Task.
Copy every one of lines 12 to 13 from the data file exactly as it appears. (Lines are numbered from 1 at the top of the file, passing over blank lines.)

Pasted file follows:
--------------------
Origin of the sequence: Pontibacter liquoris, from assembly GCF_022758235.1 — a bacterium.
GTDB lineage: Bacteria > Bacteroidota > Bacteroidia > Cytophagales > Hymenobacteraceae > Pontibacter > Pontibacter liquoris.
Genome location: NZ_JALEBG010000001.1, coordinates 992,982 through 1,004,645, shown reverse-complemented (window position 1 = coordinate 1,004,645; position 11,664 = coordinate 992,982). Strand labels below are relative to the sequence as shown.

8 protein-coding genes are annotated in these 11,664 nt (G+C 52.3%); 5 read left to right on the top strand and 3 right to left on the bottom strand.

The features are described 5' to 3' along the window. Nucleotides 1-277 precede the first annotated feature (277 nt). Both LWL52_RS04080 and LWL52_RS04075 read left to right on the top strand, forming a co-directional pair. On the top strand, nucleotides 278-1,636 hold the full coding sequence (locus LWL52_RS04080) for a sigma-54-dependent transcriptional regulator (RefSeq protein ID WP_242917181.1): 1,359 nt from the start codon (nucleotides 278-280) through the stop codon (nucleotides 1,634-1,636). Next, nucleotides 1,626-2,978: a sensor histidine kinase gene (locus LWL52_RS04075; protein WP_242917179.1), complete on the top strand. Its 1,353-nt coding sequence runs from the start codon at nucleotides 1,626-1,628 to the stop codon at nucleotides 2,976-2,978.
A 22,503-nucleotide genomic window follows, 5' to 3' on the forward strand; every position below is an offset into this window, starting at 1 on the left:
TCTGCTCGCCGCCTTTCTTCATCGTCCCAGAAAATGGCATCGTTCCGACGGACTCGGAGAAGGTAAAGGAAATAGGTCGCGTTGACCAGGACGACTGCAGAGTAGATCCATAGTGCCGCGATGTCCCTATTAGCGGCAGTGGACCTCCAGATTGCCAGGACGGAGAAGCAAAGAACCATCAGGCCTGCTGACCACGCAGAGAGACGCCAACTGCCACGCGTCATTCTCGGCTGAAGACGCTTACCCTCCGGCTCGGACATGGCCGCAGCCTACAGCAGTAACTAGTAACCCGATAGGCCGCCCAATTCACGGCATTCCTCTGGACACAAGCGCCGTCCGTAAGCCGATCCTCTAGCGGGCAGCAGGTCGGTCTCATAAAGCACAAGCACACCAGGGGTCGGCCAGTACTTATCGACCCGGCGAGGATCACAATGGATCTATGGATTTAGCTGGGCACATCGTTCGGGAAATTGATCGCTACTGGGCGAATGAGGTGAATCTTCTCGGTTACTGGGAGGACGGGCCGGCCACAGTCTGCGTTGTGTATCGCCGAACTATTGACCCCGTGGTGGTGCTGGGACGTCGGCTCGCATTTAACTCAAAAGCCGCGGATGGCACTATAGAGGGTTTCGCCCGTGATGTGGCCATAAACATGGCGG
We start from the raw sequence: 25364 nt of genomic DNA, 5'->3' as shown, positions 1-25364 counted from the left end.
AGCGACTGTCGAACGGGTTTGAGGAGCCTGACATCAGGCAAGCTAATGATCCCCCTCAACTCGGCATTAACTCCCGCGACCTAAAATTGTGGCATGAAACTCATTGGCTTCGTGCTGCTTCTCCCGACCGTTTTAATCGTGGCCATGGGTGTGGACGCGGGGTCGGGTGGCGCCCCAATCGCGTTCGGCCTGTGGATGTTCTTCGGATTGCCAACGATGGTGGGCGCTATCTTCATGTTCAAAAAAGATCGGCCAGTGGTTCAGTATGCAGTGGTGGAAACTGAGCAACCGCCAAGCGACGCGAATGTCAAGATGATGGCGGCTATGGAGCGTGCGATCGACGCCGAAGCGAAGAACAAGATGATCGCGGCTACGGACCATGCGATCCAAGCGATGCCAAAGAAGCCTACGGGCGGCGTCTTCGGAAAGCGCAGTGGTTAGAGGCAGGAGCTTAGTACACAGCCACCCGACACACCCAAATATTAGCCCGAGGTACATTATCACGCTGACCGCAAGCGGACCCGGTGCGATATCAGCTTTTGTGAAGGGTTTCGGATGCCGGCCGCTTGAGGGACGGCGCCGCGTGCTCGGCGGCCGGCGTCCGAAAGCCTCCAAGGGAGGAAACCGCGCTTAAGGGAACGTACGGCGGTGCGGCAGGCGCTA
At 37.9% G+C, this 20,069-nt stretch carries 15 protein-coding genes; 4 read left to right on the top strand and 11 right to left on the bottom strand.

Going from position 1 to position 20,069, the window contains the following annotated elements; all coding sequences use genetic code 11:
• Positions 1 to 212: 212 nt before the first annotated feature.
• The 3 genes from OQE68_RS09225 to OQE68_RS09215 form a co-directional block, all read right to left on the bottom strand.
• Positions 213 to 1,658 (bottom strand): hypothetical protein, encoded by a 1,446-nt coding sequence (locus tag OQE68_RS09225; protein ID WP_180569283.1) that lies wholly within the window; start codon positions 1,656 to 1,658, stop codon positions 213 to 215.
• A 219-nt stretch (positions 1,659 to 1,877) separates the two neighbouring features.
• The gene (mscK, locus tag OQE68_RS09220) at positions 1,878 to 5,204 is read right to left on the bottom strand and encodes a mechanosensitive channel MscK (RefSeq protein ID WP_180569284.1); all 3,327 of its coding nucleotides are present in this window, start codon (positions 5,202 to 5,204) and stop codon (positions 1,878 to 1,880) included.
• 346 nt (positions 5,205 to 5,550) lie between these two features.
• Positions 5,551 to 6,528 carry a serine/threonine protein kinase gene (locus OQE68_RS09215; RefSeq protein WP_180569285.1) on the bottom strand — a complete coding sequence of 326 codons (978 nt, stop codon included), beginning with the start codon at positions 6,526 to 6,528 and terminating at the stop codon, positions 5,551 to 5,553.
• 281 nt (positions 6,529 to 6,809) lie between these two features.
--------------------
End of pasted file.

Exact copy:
• Positions 1 to 212: 212 nt before the first annotated feature.
• The 3 genes from OQE68_RS09225 to OQE68_RS09215 form a co-directional block, all read right to left on the bottom strand.